intl lawDo you want to work in public service? Land a job at a large firm? Work at a federal agency? The number and variety of jobs available to lawyers are vast, but different schools will have different programs available to meet your specific career goals. Look for things like clinical opportunities and externships, and take note of those places that have an active and engaged career services office. You may also want to consider the area of law you would like to practice in and look over each schools’ curricular offerings in that area. If you’re unsure what kind of law is for you, look for schools with well-rounded course offerings that will allow you to get a wide range of subjects under your belt before graduation.

Where do you want to practice relative to the school’s location?

Law schools are typically thought of as “national” or “regional.” National schools draw students from across the U.S., and they tend to have alumni in most states. These schools may have concentrations of alumni in specific areas of the country, but, generally speaking, their reach is nationwide. Alumni from regional law schools tend to be concentrated in one region, state, or even in one specific area of a state. Which type of school is right for you will depend on several factors, including the geographic region in which you want to practice after law school (if you know) and your financial situation and the relative costs of each school.

In what type of school environment will you thrive?

For the most part, law schools today are a far cry from the ultra-competitive environments portrayed in films like The Paper Chase and books like One L. But each law school has its own distinct personality, and the degree of collegiality will vary from one school to another. In addition, some schools will offer more interaction with and access to professors than others. Think about the type of environment that works best for you, and don’t be afraid to ask questions of admission offices and current students!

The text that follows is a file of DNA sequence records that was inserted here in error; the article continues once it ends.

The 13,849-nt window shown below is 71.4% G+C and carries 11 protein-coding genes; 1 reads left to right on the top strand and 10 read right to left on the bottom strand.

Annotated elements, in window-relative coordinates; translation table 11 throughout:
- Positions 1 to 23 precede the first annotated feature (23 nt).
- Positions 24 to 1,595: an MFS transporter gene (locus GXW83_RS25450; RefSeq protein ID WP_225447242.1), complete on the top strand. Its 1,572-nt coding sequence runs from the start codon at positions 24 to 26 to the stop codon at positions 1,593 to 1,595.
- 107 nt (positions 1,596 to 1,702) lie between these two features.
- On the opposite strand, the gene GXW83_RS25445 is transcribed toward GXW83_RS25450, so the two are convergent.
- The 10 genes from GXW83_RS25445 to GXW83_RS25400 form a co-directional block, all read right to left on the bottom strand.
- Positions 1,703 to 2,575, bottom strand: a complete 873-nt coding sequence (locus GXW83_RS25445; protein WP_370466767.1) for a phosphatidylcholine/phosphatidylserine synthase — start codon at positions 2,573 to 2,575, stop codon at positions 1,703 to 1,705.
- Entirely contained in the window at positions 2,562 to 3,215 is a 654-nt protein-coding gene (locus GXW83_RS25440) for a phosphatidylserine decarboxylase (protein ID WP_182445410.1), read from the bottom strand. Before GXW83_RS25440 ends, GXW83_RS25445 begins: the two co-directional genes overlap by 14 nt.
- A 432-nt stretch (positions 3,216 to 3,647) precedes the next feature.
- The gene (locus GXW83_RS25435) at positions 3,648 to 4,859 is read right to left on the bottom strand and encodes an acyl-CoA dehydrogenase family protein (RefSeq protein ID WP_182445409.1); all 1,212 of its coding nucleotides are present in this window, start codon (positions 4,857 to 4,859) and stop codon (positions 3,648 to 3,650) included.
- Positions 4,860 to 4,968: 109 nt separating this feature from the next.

graduation

Resources

Now that you have an idea of some of the things to look for in a law school, it’s time to begin gathering that information. A great place to start is the LSAC website. It has information about law schools, preparing for the LSAT, and dates of law school fairs across the country. The resources on the LSAC site can help you as you work to narrow down the list of schools you’re interested in.

Next, look around on the websites of the various schools you’re considering. You’ve already thought about what you’re looking for in a law school – which schools offer the programs and environments that appeal to you? If you are still an undergrad, your school’s prelaw advisor is another great resource.

Finally, once you have your top schools narrowed down, consider attending a law fair or, if you’re able, visiting schools in person. Admission officers are happy to answer any questions, and most schools will set up a campus visit so you can get a firsthand look at daily life in law school. In fact, if you’d like to arrange a visit to William & Mary, we can do that for you right here!